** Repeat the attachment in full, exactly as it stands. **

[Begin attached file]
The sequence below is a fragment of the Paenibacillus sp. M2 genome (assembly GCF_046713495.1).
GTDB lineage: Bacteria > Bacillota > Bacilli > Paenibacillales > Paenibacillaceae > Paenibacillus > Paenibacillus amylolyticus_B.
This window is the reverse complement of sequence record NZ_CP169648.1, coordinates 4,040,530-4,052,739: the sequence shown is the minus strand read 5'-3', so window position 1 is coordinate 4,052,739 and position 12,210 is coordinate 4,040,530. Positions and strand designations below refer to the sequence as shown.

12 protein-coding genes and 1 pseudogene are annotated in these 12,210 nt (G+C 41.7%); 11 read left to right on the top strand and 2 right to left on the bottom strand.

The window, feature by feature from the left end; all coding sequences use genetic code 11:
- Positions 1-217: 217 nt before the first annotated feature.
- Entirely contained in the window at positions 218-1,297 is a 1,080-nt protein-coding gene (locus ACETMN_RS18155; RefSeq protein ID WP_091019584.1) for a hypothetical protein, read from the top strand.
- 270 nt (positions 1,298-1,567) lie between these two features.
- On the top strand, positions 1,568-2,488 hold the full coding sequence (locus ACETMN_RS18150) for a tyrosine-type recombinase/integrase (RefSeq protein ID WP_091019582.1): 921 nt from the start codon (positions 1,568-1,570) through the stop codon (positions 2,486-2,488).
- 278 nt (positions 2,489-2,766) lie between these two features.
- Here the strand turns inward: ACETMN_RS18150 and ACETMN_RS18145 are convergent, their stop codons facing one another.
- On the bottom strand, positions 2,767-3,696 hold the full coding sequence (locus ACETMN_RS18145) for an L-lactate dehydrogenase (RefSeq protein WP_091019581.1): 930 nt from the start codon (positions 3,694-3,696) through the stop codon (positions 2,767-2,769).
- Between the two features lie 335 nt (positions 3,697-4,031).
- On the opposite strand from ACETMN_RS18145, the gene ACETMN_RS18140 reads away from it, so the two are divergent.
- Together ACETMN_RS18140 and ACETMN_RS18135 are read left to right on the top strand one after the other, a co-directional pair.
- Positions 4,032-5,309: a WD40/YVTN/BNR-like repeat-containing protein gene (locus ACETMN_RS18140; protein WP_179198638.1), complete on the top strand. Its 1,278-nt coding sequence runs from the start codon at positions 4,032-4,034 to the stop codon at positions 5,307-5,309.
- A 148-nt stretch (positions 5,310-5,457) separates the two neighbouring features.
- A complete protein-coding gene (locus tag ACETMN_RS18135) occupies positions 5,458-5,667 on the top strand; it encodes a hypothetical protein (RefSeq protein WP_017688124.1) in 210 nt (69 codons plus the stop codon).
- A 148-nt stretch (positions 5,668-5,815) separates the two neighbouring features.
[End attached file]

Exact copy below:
The sequence below is a fragment of the Paenibacillus sp. M2 genome (assembly GCF_046713495.1).
GTDB lineage: Bacteria > Bacillota > Bacilli > Paenibacillales > Paenibacillaceae > Paenibacillus > Paenibacillus amylolyticus_B.
This window is the reverse complement of sequence record NZ_CP169648.1, coordinates 4,040,530-4,052,739: the sequence shown is the minus strand read 5'-3', so window position 1 is coordinate 4,052,739 and position 12,210 is coordinate 4,040,530. Positions and strand designations below refer to the sequence as shown.

12 protein-coding genes and 1 pseudogene are annotated in these 12,210 nt (G+C 41.7%); 11 read left to right on the top strand and 2 right to left on the bottom strand.

The window, feature by feature from the left end; all coding sequences use genetic code 11:
- Positions 1-217: 217 nt before the first annotated feature.
- Entirely contained in the window at positions 218-1,297 is a 1,080-nt protein-coding gene (locus ACETMN_RS18155; RefSeq protein ID WP_091019584.1) for a hypothetical protein, read from the top strand.
- 270 nt (positions 1,298-1,567) lie between these two features.
- On the top strand, positions 1,568-2,488 hold the full coding sequence (locus ACETMN_RS18150) for a tyrosine-type recombinase/integrase (RefSeq protein ID WP_091019582.1): 921 nt from the start codon (positions 1,568-1,570) through the stop codon (positions 2,486-2,488).
- 278 nt (positions 2,489-2,766) lie between these two features.
- Here the strand turns inward: ACETMN_RS18150 and ACETMN_RS18145 are convergent, their stop codons facing one another.
- On the bottom strand, positions 2,767-3,696 hold the full coding sequence (locus ACETMN_RS18145) for an L-lactate dehydrogenase (RefSeq protein WP_091019581.1): 930 nt from the start codon (positions 3,694-3,696) through the stop codon (positions 2,767-2,769).
- Between the two features lie 335 nt (positions 3,697-4,031).
- On the opposite strand from ACETMN_RS18145, the gene ACETMN_RS18140 reads away from it, so the two are divergent.
- Together ACETMN_RS18140 and ACETMN_RS18135 are read left to right on the top strand one after the other, a co-directional pair.
- Positions 4,032-5,309: a WD40/YVTN/BNR-like repeat-containing protein gene (locus ACETMN_RS18140; protein WP_179198638.1), complete on the top strand. Its 1,278-nt coding sequence runs from the start codon at positions 4,032-4,034 to the stop codon at positions 5,307-5,309.
- A 148-nt stretch (positions 5,310-5,457) separates the two neighbouring features.
- A complete protein-coding gene (locus tag ACETMN_RS18135) occupies positions 5,458-5,667 on the top strand; it encodes a hypothetical protein (RefSeq protein WP_017688124.1) in 210 nt (69 codons plus the stop codon).
- A 148-nt stretch (positions 5,668-5,815) separates the two neighbouring features.